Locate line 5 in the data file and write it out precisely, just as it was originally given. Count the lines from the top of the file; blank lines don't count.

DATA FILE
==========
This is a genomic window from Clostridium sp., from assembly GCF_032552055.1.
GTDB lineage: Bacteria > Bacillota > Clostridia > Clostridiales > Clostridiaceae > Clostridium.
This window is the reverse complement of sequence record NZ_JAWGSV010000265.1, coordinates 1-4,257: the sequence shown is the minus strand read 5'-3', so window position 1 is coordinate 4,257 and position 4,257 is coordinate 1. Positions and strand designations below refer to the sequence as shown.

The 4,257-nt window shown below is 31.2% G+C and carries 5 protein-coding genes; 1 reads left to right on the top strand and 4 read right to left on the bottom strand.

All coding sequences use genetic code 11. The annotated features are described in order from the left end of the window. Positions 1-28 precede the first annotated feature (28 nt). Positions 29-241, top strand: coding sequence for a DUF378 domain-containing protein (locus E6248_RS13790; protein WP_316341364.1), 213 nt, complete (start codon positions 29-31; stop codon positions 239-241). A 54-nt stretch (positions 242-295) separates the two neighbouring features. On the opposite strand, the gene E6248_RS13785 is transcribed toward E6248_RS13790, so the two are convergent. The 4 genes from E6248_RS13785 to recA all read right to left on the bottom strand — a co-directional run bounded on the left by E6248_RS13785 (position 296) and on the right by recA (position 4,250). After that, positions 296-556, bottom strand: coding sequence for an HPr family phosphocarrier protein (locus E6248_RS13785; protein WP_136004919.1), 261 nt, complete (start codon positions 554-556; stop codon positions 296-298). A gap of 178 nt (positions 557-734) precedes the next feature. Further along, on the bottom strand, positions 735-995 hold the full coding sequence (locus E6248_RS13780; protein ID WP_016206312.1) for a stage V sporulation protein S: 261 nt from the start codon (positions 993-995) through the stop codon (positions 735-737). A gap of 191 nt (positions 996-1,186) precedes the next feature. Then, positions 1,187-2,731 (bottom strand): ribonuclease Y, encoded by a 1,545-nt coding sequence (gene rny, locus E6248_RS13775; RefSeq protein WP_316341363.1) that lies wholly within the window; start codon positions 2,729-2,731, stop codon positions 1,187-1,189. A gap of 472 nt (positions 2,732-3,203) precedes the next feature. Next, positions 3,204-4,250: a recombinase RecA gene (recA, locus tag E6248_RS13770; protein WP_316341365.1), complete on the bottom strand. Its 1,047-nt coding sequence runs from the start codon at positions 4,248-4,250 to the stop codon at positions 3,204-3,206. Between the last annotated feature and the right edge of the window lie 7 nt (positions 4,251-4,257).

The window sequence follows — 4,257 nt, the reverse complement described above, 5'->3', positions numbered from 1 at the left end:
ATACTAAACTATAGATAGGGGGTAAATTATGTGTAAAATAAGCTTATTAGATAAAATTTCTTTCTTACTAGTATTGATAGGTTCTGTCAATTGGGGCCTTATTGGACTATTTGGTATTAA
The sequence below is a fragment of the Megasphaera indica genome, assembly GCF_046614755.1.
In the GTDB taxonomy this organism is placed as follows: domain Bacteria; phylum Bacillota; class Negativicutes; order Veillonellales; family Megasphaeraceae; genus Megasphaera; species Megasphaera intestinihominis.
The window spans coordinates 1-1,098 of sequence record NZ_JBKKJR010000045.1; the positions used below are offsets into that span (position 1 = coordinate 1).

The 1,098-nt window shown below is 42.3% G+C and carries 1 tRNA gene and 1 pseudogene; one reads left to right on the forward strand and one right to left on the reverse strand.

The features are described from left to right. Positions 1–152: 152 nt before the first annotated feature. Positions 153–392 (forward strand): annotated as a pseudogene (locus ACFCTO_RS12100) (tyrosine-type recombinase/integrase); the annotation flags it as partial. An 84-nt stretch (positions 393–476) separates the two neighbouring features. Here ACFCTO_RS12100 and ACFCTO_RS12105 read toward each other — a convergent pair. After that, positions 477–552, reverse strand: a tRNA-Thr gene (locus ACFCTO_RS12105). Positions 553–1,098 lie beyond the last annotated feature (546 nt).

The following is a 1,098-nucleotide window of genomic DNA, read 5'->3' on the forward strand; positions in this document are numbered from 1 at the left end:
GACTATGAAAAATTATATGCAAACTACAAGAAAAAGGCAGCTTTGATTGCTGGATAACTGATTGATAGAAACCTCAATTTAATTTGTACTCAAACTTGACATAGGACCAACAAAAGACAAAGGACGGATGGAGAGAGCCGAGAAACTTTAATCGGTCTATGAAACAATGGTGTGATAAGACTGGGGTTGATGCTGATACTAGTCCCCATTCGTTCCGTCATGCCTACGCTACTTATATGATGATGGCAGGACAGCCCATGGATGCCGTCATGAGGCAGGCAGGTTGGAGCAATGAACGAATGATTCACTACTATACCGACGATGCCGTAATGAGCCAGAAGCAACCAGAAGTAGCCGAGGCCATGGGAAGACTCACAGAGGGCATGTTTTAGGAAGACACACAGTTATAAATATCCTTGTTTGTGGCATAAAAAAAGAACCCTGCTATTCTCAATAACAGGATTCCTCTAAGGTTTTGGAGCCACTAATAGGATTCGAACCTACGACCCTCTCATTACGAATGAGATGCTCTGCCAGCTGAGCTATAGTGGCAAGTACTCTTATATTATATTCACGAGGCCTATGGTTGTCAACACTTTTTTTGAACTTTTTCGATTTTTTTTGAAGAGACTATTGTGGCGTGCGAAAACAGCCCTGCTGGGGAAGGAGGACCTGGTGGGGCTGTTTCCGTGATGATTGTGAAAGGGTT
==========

All coding sequences use genetic code 11. The annotated features are described in order from the left end of the window. Positions 1-28 precede the first annotated feature (28 nt). Positions 29-241, top strand: coding sequence for a DUF378 domain-containing protein (locus E6248_RS13790; protein WP_316341364.1), 213 nt, complete (start codon positions 29-31; stop codon positions 239-241). A 54-nt stretch (positions 242-295) separates the two neighbouring features. On the opposite strand, the gene E6248_RS13785 is transcribed toward E6248_RS13790, so the two are convergent. The 4 genes from E6248_RS13785 to recA all read right to left on the bottom strand — a co-directional run bounded on the left by E6248_RS13785 (position 296) and on the right by recA (position 4,250). After that, positions 296-556, bottom strand: coding sequence for an HPr family phosphocarrier protein (locus E6248_RS13785; protein WP_136004919.1), 261 nt, complete (start codon positions 554-556; stop codon positions 296-298). A gap of 178 nt (positions 557-734) precedes the next feature. Further along, on the bottom strand, positions 735-995 hold the full coding sequence (locus E6248_RS13780; protein ID WP_016206312.1) for a stage V sporulation protein S: 261 nt from the start codon (positions 993-995) through the stop codon (positions 735-737). A gap of 191 nt (positions 996-1,186) precedes the next feature. Then, positions 1,187-2,731 (bottom strand): ribonuclease Y, encoded by a 1,545-nt coding sequence (gene rny, locus E6248_RS13775; RefSeq protein WP_316341363.1) that lies wholly within the window; start codon positions 2,729-2,731, stop codon positions 1,187-1,189. A gap of 472 nt (positions 2,732-3,203) precedes the next feature. Next, positions 3,204-4,250: a recombinase RecA gene (recA, locus tag E6248_RS13770; protein WP_316341365.1), complete on the bottom strand. Its 1,047-nt coding sequence runs from the start codon at positions 4,248-4,250 to the stop codon at positions 3,204-3,206. Between the last annotated feature and the right edge of the window lie 7 nt (positions 4,251-4,257).